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Search Term: metformin (FORTAMET, GLUCOPHAGE, GLUMETZA, RIOMET)


Drug Profiles | Worst Pills, Best Pills Newsletter Articles | Additional Information from Public Citizen

Drug and Dietary Supplement Profiles

A comprehensive review of the safety and effectiveness of this drug. If the drug is not a Do Not Use product, information on adverse effects, drug interactions and how to use the medication are included.
Search results below include drug profiles where your selected drug is a secondary subject of discussion

Worst Pills, Best Pills Newsletter Articles

Search results below include Worst Pills, Best Pills Newsletter Articles where your selected drug is a secondary subject of discussion
  • Diabetes Drug Canagliflozin Doubles Risk of Amputations, FDA Warns [hide all summaries]
    (October 2017)
    Canagliflozin is one of three medications in the newest diabetes drug class. In this article, we discuss why the FDA recently required that a black-box warning about the risk of amputations be added to the product labeling of canagliflozin.
  • Incretin-Mimetic Drugs: Do Not Use to Treat Diabetes [hide all summaries]
    (August 2016)
    Incretin mimetics, one of the newer classes of diabetes drugs, are widely prescribed in the U.S. Find out why Public Citizen's Health Research Group recommends against using any of these medications.
  • Inhaled Insulin AFREZZA Ineffective, Can Damage Lungs [hide all summaries]
    (December 2015)
    Find out why this new form of insulin, which is inhaled as a powder, is a dangerous alternative to injected forms of insulin and never should have been approved by the Food and Drug Administration for the treatment of diabetes.
  • Risks but No Benefits to Taking Newest Drugs For Type 2 Diabetes [hide all summaries]
    (August 2015)
    The airwaves are filled with ads promoting the newest class of diabetes medications, often referred to as “flozins.” In this article, we review the serious safety concerns that have prompted us to designate all flozins as Do Not Use.
  • New Diabetes Drug Dapagliflozin (FARXIGA): Risks Outweigh Benefits [hide all summaries]
    (September 2014)
    Learn about the many dangers of one of the newest diabetes drugs approved in the U.S., dapagliflozin, which has been designated as Do Not Use by Public Citizen’s Health Research Group.
  • A Review of the ‘Gliptin’ Diabetes Drugs [hide all summaries]
    (March 2012)
    Find out why you should not use any of the three recently-approved diabetes drugs known as "gliptins".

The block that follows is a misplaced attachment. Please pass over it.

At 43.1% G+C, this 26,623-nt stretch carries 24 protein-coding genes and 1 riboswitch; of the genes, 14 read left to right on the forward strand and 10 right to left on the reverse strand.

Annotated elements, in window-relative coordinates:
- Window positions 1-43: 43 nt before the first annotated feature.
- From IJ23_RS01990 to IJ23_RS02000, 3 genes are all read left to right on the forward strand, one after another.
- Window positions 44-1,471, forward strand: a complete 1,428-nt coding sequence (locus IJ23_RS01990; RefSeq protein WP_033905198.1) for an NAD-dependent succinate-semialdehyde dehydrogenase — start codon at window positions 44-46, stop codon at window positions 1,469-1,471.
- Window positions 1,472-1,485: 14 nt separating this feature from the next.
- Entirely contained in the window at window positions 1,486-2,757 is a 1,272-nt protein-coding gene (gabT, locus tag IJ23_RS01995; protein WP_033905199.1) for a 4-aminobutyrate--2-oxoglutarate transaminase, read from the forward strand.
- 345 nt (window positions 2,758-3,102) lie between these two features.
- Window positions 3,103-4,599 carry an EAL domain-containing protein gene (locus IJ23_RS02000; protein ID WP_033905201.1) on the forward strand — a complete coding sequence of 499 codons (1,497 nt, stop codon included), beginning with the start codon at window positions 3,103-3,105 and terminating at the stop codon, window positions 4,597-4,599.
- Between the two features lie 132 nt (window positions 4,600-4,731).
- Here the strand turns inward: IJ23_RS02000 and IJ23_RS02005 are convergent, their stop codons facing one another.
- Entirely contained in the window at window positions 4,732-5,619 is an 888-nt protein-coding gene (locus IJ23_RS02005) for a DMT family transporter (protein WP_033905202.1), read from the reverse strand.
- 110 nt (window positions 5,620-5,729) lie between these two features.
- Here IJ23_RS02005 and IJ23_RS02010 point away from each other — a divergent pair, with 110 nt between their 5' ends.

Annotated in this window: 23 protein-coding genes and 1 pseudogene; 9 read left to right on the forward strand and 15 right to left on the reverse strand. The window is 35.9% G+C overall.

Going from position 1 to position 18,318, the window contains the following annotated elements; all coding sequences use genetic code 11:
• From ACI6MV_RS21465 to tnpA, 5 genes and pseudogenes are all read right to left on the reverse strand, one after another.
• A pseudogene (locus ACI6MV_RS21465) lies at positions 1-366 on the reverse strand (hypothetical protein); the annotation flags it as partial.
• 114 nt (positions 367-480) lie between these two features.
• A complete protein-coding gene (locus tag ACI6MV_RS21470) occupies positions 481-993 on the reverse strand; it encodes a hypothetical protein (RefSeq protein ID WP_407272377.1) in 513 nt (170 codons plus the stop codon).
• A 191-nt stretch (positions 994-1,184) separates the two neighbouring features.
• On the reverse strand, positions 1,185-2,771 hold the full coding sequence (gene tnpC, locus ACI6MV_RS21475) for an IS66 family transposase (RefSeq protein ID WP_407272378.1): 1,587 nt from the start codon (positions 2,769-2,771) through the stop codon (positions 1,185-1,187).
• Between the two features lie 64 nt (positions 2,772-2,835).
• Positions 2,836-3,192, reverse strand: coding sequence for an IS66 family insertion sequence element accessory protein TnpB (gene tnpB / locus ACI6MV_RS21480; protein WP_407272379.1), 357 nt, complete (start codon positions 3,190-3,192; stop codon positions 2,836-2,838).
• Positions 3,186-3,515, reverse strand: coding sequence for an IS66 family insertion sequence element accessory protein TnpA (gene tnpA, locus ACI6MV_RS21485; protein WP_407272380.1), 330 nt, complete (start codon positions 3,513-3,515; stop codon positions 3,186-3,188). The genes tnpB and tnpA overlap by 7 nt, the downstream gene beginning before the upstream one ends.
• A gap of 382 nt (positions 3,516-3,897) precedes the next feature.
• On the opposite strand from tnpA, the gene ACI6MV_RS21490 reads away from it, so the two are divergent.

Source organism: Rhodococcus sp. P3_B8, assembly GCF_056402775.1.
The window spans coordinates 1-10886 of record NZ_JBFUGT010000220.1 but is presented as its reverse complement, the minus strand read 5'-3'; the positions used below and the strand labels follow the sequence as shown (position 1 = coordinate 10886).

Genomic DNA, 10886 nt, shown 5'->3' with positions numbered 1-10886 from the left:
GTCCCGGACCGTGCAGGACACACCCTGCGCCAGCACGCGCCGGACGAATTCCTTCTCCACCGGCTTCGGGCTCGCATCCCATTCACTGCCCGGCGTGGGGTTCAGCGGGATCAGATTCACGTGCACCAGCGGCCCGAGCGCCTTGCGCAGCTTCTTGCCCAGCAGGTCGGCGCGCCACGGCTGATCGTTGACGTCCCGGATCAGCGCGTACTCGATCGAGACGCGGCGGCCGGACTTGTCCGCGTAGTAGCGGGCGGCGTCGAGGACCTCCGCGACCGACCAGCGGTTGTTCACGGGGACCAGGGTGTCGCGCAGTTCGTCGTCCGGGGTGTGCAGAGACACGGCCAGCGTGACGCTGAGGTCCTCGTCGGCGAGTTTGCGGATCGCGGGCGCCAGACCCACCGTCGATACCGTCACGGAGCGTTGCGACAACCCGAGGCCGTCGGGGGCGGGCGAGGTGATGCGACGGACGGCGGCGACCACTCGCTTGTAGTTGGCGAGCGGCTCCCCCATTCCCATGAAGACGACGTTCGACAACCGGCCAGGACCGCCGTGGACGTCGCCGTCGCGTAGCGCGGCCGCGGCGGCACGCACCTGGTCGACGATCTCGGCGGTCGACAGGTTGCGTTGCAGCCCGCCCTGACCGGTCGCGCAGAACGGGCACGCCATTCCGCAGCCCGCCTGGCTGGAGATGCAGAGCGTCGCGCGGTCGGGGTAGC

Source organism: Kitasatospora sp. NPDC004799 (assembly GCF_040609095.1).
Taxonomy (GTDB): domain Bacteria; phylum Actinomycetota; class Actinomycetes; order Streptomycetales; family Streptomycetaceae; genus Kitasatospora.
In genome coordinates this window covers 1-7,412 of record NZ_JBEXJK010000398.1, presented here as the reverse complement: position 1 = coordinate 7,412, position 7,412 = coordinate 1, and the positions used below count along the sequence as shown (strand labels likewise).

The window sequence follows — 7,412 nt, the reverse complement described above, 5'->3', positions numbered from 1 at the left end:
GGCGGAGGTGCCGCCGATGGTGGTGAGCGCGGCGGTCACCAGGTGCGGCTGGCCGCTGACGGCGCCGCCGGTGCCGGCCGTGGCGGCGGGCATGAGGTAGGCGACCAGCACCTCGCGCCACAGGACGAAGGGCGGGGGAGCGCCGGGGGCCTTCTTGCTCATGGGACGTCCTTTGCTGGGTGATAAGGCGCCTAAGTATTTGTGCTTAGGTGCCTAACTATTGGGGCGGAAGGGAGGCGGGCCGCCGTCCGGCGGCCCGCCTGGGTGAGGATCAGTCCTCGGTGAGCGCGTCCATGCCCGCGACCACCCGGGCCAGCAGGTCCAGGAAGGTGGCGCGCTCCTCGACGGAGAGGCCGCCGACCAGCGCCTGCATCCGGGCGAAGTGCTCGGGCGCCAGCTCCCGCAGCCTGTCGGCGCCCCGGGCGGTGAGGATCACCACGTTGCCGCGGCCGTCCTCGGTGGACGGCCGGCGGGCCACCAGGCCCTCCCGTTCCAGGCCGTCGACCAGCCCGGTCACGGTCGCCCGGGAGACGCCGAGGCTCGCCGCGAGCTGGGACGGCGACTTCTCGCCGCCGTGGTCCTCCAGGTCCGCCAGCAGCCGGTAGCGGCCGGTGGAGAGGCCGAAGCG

• Drug Mix-Ups [hide all summaries]
    (June 2011)
    This article lists 355 drugs with names that are often confused with similar-sounding drug names. Find out what you can do to prevent getting the wrong drug.
  • Dangers of Mixing Alcohol with Certain Medications or Diseases [hide all summaries]
    (August 2008)
    The article discusses 273 drugs that can have harmful interactions with alcohol. Also reviewed are several ways in which these harmful interactions can occur: 1/ Medications Can Increase Alcohol Blood Levels 2/ Additive effects of medications and alcohol. One of the best- known drug-alcohol interactions is when alcohol, a depressant, is taken with other sedative medications, and excessive sedation or depression of respiration can occur 3/Alcohol can increase the blood levels of some medications leading to toxicity of these drugs. 4/ Alcohol also can reduce blood levels of some medications causing them to be less effective. Although some of the interactions between alcohol and medications mainly occur in people who drink heavily (three or more drinks on one occasion), many of these interactions may occur with much lower amounts of alcohol use, such as one to two drinks on an occasion. We strongly urge you to tell your physicians and other health care providers how much alcohol you are drinking so they can effectively assess the risks and advise you about the safe use of alcohol and medications.
  • FDA: Women Taking AVANDIA, ACTOS at Increased Risk of Fractures [hide all summaries]
    (July 2007)
    Yet another reason has arisen to support our several years-old warning not to use the diabetes drugs AVANDIA or ACTOS. Randomized trials of both drugs, compared to other diabetes drugs, showed an increase in fractures in women (not men) using them.
  • Sitagliptin (JANUVIA) for Type-2 Diabetes [hide all summaries]
    (June 2007)
    Worst Pills, Best Pills reviews side effects and long-term effects of type-2 diabetes drug sitagliptin (JANUVIA) in this article.
  • Adverse Drug Reactions Cause 1.4 Million Emergency Room Visits in 2004 and 2005 [hide all summaries]
    (January 2007)
    An estimated 701,547 patients were treated for adverse drug reactions in emergency rooms each year in 2004 and 2005, totaling 1.4 million visits to the emergency room. Of these, an estimated 117,318 patients were hospitalized each year. According to the study. 18 drugs were each, either independently or in combination with other drugs, implicated in one percent or more of the estimated adverse drug events. These drugs are listed in the table that accompanies this article along with the annual estimates of adverse drug events.

Additional Information from Public Citizen

Search results below include Additional Information from Public Citizen where your selected drug is a secondary subject of discussion

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